July 22 Coup D’état Justifies Feeling of Apprehension

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Pa Samba

Pa Samba Jaw

July 22, 1994, was a day greeted with mixed reactions in The Gambia.  While some expressed joy and hope for a “New Gambia”, many were apprehensive and fearful of the historical legacies that military coups have left in Africa.  Though consensus recognized that change was necessary in The Gambia, the feeling of apprehension was justified, as few examples can be cited where military coups have led to a stable and sustainable democracy anywhere in the world.  Unfortunately, The Gambia is no exception.

Over the past 19 years, the hope many had for a “New Gambia” has vanished, and the rate of decline in The Gambia has increased exponentially.  Suffering from extraordinarily high levels of grandiosity and paranoia, Jammeh has fostered a cult of personality, in which the masses are fed propaganda to the extent of declaring him divinely appointed.  Yahya Jammeh has replaced any semblance of democracy and constitutionality in the Gambia, with a government of “whim”, where legally established and widely respected procedures have been relegated. The rules of governance and political practice mean very little as they are subject to change without notice and vary at the impulse of one man who wields unlimited power over Gambian society.  The so-called “constitution” is a façade that is not worth the paper which it is written on. It does not impose the rule of law; and does not effectively limit governmental power.  No form of dissent is tolerated in the country. The government repeatedly punished individuals accused of dissent by coercing them into silence and submission by threats of bodily harm, confiscation of property, imprisonment, exile, or death.  Consequently, Gambian citizens have been deprived of the most basic rights of citizenship.

Culpability does not fall on Jammeh alone, as certain individuals and groups within the society have enjoyed special privileges and favors granted by the government and have been active components in enabling Jammeh to perpetuate crimes against Gambians.  Jammeh’s history has proven that these privileges and favors are not legally guaranteed and protected rights, since they are subject to the caprices of our delusional president.  The day of reckoning is fast approaching, and those who have empowered Jammeh and have been complicit in the gross violations against Gambians will suffer the same consequences as Jammeh.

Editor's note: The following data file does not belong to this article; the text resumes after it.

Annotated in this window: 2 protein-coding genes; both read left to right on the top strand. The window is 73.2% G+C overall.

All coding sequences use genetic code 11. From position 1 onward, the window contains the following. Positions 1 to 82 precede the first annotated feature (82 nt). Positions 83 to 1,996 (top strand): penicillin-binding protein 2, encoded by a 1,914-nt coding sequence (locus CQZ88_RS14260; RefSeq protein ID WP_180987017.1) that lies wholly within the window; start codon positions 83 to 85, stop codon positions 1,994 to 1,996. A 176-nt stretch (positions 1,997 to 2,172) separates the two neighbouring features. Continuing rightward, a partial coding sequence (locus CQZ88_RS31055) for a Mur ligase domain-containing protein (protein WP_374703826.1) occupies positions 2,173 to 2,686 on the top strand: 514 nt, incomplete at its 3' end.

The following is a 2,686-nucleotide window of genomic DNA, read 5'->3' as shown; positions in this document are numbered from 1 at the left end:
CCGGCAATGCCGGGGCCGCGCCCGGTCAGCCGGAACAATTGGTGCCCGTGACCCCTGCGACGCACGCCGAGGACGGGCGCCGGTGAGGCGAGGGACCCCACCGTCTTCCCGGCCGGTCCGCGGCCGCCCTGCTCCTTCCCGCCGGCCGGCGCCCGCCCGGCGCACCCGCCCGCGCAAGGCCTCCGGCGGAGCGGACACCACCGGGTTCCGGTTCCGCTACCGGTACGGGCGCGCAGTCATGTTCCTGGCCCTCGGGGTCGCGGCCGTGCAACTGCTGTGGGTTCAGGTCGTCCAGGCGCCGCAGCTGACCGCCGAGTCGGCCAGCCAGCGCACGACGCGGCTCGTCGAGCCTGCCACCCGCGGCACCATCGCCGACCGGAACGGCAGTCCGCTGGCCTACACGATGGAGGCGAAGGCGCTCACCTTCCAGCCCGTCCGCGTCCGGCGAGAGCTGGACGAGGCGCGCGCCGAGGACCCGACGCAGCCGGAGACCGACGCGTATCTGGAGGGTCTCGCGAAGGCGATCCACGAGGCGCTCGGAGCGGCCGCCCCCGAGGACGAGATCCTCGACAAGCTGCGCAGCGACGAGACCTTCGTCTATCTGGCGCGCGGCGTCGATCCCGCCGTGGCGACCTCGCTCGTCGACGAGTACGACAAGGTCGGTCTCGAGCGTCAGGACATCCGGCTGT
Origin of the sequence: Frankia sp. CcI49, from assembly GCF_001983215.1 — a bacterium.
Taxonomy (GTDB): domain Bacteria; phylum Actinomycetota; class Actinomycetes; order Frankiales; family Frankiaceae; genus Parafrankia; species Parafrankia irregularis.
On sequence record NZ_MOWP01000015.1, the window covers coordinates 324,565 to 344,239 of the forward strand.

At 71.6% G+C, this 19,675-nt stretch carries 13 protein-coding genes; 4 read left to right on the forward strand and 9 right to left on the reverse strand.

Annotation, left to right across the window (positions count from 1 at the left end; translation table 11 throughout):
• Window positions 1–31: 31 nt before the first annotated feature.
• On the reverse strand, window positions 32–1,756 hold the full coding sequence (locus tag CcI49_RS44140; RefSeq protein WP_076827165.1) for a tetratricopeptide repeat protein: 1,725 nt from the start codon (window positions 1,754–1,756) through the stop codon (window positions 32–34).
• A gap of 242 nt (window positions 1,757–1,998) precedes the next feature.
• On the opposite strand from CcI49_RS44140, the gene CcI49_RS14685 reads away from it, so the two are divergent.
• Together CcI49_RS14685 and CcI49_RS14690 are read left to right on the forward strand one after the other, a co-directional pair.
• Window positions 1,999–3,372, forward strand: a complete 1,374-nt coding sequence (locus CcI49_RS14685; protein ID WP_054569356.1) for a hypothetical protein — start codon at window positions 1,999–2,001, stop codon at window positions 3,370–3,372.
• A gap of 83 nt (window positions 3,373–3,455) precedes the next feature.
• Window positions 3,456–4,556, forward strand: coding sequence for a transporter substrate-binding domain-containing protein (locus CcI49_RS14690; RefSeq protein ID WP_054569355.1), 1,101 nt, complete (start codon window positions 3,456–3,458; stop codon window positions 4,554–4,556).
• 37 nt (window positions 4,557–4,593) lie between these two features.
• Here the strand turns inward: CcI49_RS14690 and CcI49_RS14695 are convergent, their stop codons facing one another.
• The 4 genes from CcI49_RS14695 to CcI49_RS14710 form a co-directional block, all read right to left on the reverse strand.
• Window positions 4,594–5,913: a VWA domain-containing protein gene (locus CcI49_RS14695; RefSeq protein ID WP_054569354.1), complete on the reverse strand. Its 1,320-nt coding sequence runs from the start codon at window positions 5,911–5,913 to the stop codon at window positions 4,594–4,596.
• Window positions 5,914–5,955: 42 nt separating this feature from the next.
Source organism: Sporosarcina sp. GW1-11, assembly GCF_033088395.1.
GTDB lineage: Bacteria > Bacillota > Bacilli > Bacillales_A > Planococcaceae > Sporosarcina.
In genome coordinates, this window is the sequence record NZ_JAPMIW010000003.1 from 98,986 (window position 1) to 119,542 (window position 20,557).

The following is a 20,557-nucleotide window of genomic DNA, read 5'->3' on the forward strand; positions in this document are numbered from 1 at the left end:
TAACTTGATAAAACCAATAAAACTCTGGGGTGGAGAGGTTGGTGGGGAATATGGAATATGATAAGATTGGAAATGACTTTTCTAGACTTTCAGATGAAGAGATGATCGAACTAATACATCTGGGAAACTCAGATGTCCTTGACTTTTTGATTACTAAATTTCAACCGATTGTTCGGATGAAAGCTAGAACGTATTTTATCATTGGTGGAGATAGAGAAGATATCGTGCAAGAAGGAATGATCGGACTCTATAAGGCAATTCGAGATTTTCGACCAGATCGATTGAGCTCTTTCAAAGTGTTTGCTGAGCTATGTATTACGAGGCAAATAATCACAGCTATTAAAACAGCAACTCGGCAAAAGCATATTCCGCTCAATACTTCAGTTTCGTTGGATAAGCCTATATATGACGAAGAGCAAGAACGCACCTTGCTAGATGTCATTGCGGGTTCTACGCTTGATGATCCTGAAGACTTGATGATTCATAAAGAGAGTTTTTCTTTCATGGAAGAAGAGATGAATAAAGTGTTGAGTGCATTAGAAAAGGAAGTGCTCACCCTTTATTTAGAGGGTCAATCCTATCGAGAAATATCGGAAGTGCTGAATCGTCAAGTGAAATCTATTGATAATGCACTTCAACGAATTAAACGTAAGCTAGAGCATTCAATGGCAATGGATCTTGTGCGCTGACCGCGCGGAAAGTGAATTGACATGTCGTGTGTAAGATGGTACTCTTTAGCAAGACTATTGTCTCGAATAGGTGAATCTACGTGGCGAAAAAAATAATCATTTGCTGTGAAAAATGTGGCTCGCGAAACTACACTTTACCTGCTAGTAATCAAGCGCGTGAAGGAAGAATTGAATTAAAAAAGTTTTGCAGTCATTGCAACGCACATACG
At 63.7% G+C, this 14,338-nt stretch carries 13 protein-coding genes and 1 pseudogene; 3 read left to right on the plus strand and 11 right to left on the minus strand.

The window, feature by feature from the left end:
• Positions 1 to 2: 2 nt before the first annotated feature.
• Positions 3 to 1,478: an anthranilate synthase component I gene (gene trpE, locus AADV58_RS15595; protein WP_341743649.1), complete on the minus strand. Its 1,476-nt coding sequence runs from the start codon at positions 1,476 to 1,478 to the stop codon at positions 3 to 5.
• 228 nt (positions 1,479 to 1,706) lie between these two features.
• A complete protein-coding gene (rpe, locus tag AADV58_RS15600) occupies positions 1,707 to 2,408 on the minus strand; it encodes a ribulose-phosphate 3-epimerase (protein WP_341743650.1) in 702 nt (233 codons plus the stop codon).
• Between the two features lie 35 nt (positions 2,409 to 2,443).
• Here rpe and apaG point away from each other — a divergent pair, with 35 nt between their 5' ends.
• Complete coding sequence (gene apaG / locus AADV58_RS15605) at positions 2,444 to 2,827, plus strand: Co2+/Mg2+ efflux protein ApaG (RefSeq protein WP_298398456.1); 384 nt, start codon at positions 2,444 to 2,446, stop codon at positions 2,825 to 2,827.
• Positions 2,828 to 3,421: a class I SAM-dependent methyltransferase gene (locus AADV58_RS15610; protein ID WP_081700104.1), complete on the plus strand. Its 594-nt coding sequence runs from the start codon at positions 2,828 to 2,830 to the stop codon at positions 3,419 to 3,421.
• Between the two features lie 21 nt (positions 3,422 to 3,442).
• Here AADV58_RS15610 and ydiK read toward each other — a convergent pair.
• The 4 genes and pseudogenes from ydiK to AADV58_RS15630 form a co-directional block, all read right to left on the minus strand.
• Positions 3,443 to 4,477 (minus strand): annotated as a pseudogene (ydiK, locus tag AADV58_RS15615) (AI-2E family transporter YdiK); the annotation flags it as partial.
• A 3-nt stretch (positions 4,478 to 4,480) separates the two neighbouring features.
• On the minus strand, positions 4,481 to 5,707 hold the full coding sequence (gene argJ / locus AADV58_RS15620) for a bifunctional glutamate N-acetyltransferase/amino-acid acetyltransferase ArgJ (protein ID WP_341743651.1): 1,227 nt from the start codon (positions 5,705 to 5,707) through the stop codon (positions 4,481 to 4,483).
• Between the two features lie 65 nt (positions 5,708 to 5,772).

While the degradation of Gambia’s political, social and economic landscape has been disappointing; the indifference of Gambians has been the most disappointing aspect of this regime.  Suppression of dissent is the game dictators play, and Jammeh is winning!  The Gambian citizens have betrayed the most basic principles of humanity.  The majority of Gambians have chosen to be conformists by allowing themselves to be forced to submit or disregard Jammeh’s brutal and intolerant regime. Many chose to close their eyes to what is happening in The Gambia in hopes that it will either fix itself, or the West or Senegal will come to our rescue. Those who are independent thinkers and who have taken personal responsibility for the plight of our nation have been forced to flee repression or suffer severe consequences, not only at a great cost to themselves, but also their families and associates.  Few will argue that Jammeh has proven to be psychotic, unstable and a sociopath. Unfortunately, his actions have not been enough to arouse an equivalent and collective response among Gambians. We need to reclaim our national pride, sense of responsibility and civic duty to preserve the human rights, and restore the dignity that has been slowly chipped away in the past 2 decades.

In spite of all the Jammeh’s failures, it’s about time Gambians unite and act like educated sons and daughters of a hopeful nation. The time for indifference and inaction has long passed.  We should realize that silence and indifference does not protect us from persecution, detention and tyranny.  It is only when we are joined in a common goal, without hope of position, or attributing our own political agenda will we be free from tyranny.  While the fear for ourselves and our families in the Gambia is neither imagined, nor unfounded, we need to move past those fears and free our nations from the clutches of tyranny.  To prevent further injustice and suffering, there needs to be a collective recognition and response to the atrocities in the Gambia. Recent history showed that dissenting voices that are loud enough can never be silenced.  Indifference is a betrayal not only to our country, but to humanity.  It is incumbent upon every Gambian to ask on July 22, “How many more of our children and citizens will have to die? “When will we say ENOUGH?”, and most importantly, “What can I do?”  The sooner Gambians look at freedom as an inherent human right that is a prerequisite for any society to progress, and not as a “gift” to be given to only to the deserving, the sooner we will face this challenge as one nation UNITED in the destruction on tyranny!  Oppression cannot stand forever, and it shall be replaced with freedom.

Issued by the Democratic Union of Gambian Activists (DUGA)

P.O.BOX 4507, NE· Washington, DC  20017

Phone: (202) 590-4318  (301) 254-9983

Email: dugadc@gmail.com

Website: www.duga-usa.com


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